Phurpa Lhamo | Punakha
With chilli prices soaring in the market amid the Covid-19 pandemic, farmers in Punakha are gearing up to increase production this year.
Today, as many as 80 polytunnels per households have been set up in the paddy fields in Punakha.
The polytunnels help fasten the growth of the chillies, cucumbers, and cyclanthera pedata (olachoto) saplings.
In Yebisa chiwog, Namgay Choden is planning to double her chilli plantation to an acre-land from 50 decimal last year.
Namgay Choden said that with the pandemic and the agriculture officials encouraging vegetable cultivation, villagers were increasing production.
She added that earlier she feared there wouldn’t be demand if she increased production. This year, due to the pandemic, she expects better sale.
All 49 households in Yebisa cultivate chillies. Cucumbers, beans, and olachoto are also commonly grown.
This year, for the first time, the villagers have taken up cultivation of winter crops such as broccoli and cauliflower. Gewog agriculture officials provided seeds to encourage production.
Pemba, 59, already sold broccolis twice this year. He is now piloting a new measure to avoid frost on olachoto using pet bottles.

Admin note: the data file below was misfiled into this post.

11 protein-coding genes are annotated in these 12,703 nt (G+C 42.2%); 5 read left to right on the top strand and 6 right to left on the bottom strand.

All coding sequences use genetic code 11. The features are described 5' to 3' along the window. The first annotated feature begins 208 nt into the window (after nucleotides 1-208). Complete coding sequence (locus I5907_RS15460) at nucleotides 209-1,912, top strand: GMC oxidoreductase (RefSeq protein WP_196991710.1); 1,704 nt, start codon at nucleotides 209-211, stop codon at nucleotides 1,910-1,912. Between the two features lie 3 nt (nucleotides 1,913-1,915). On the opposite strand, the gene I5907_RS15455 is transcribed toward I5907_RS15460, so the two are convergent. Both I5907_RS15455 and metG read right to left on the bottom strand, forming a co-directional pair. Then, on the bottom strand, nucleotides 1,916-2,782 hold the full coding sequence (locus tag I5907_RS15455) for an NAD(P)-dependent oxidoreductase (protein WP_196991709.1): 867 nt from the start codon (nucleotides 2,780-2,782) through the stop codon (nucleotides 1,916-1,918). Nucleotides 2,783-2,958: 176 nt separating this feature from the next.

“Earlier I used tree branches, which I felt were really harmful to the environment as well. And the tree branches easily dries in the sun, thus requiring change now and then,” Pemba said.
He cut pet bottles in half and put over the olachoto sprouting like fences to avoid frost. “If frost forms on the sprouts, then the plant would die easily,” Pemba said.
While farm work is in full swing, farmers also worry that lack of market might affect them in the long run.
In Punakha, chilli harvest season begins by May. Following chilli plantation, farmers are then engaged in paddy cultivation.
Yebisa chiwog tshogpa Thuji Zangmo said that farmers showed huge interest in vegetable cultivation. “It does bring good returns for the farmers.”
The gewog agriculture extension officials have also provided farmers with hybrid chilli seeds, and seeds for cucumber and zucchini. They also support to construct greenhouses, and free pesticides during infestations are provided.